Math Problem Solving Strategies

Mandy Wansley- Action Research Project- Kennesaw University

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The problem observed is the struggle with my fifth graders’ ability to accurately solve math problems and exhibit confidence in the area of solving word problems. Students struggle to comprehend the language in math word problems, so they do not know which operation to use to produce a correct answer.

Hypothesis and Research Questions

I anticipate that my students will benefit from being taught problem solving skills in mathematics through increased test scores and improved confidence levels.

1. How will the incorporation of problem solving skills into daily math lessons affect students’ scores on math assessments?

2. In what ways do my students demonstrate engagement in their problem solving ability?

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Cumming Elementary has a demographic breakdown of 47.35% Hispanic, 46.17% White, and 3.45% African American. Multi-racial, Asian, and American Indian all account for less than 10 students each. The student population is currently 41% ESOL, 23% Special Education, and 61% Economically Disadvantaged (Cumming Elementary, 2014). I teach two classes where one class is called “advanced content” and the other class is called “Title I.” My “advanced content” class has six gifted students and the rest of the students are classified as high achievers. My “Title I” class contains 16 ESOL students and the rest of the students qualify for EIP and Title services. Many of my students who are not classified as ESOL are students who at one time were in the ESOL program. They have since exited the program and do not receive services anymore.
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Data Collection

Quantitative Data

My quantitative data consisted of the five major assessments given over the course of this research project. I gave assessments over multiplying and dividing fractions, geometry and the coordinate plane, two-dimensional figures, volume, and measurement. These assessments are all made up of math word problems where my students will be asked to not only solve the problem but also include models, drawings, and descriptions.

Qualitative Data

The qualitative data for my research project was documented through journaling observations in my classroom. I journaled throughout each week taking notes on what I observe in regards to my students’ engagement levels in class. I wanted to see progress in student engagement, so my students have a greater confidence level when approaching math problem solving.


  • · Include students’ names in word problems in order to increase class participation.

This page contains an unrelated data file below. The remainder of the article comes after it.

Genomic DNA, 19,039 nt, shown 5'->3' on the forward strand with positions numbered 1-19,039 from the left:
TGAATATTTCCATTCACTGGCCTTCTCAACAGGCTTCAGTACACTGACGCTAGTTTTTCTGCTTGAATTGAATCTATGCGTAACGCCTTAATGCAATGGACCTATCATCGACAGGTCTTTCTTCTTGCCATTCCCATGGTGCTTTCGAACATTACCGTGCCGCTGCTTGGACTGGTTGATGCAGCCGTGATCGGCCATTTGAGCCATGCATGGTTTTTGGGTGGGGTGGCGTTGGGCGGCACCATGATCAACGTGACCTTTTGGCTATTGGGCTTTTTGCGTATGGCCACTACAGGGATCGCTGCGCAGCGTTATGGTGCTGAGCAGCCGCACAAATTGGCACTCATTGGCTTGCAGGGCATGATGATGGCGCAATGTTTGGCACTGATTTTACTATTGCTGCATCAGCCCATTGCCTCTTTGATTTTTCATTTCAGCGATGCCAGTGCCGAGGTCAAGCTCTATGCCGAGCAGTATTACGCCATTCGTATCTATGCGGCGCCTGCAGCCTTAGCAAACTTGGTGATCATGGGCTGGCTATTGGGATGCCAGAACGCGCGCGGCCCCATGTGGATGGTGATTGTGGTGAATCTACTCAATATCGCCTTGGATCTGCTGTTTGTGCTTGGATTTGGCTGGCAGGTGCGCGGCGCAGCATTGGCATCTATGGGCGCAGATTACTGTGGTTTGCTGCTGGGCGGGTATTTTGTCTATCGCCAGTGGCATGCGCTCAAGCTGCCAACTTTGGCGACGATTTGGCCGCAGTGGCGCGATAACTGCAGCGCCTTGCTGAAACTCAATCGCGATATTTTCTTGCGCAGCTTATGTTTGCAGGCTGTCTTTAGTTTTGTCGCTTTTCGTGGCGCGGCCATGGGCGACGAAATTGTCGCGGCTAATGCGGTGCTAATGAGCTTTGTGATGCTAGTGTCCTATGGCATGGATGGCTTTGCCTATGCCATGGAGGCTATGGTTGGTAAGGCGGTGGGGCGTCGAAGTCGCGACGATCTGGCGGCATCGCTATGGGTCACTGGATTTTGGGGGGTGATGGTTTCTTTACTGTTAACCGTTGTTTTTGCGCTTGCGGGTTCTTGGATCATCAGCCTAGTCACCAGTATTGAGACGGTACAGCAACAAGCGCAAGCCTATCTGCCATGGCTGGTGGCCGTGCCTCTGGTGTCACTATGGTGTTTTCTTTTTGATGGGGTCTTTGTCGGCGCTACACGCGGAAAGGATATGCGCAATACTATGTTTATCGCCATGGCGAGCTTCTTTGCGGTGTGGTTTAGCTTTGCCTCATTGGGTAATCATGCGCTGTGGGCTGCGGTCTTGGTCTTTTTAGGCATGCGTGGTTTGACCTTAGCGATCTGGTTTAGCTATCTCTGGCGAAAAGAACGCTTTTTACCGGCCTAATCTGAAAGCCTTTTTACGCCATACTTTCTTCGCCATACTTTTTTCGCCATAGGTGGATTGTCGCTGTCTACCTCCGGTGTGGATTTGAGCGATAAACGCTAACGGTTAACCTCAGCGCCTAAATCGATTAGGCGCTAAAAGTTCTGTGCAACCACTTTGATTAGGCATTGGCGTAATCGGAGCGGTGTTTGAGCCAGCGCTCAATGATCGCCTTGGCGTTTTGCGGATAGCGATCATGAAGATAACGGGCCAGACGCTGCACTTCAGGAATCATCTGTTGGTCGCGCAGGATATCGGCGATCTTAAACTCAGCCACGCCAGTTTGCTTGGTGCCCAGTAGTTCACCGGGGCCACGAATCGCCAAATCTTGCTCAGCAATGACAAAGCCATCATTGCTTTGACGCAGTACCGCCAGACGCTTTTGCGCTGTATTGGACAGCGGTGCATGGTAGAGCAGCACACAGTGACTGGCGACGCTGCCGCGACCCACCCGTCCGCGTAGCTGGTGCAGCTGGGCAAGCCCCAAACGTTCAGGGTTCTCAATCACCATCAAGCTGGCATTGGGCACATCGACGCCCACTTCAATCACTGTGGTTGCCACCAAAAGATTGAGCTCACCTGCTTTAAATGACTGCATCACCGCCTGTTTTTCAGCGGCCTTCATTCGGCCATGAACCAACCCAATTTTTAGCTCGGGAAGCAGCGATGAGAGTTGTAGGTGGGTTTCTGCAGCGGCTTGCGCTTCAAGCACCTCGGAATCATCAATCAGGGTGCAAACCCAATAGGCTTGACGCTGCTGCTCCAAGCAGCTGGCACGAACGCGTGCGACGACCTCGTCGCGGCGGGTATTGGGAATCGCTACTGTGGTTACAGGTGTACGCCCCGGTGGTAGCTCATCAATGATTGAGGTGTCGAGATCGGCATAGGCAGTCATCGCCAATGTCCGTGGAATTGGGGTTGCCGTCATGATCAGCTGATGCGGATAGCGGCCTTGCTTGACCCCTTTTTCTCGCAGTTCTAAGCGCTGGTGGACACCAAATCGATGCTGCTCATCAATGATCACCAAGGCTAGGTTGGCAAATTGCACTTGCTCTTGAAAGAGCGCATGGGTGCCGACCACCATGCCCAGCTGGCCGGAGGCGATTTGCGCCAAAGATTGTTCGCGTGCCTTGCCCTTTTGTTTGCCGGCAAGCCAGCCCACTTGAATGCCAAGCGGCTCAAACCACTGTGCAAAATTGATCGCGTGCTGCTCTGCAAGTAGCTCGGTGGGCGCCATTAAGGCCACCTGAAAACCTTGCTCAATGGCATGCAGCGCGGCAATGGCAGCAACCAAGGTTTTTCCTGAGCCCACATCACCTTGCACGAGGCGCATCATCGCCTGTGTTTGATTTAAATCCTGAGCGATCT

• · Allow Spanish speaking students to write answers to word problems and explanations in Spanish.

  • · Challenge gifted students by allowing them to work beyond the standards.
  • · Include models and drawing in word problems.


· My students have really enjoyed the coordinate planes unit. The word problems are simple, and they like that the graphs help them to see how they should solve the problem.

· I began using students’ names in the daily warm up problems, and these students began wanting to go to the board to solve their problems. I chose students who do not normally come to the board to solve problems to see if participation would increase, and it worked.

· Because the coordinate plane unit was easier for the kids, their willingness to answer questions in small groups has increased. I allowed my Spanish speaking students to write their explanations for word problems in Spanish, and they were so excited to be allowed to do this. We created our own word problems to go along with the coordinate plane, and I allowed these students to write in Spanish. One of the students barely participates in class, but for this assignment she wrote an entire story and wanted to share her story with the class.

· I noticed that my gifted students wanted to go into more depth with the coordinate plane. They asked if they could use negative numbers in their word problems, and I allowed them to do this.

· One of the struggles that I noticed with the multiplying and dividing fractions unit was that students did not know which operation to choose to solve the problem. We worked on modeling and drawing pictures for each of these problems, and I have noticed some improvement in this area when students are solving the warm up problems. However, they do have to be prompted to draw a model or I have to show them how to set up their model for it to be effective.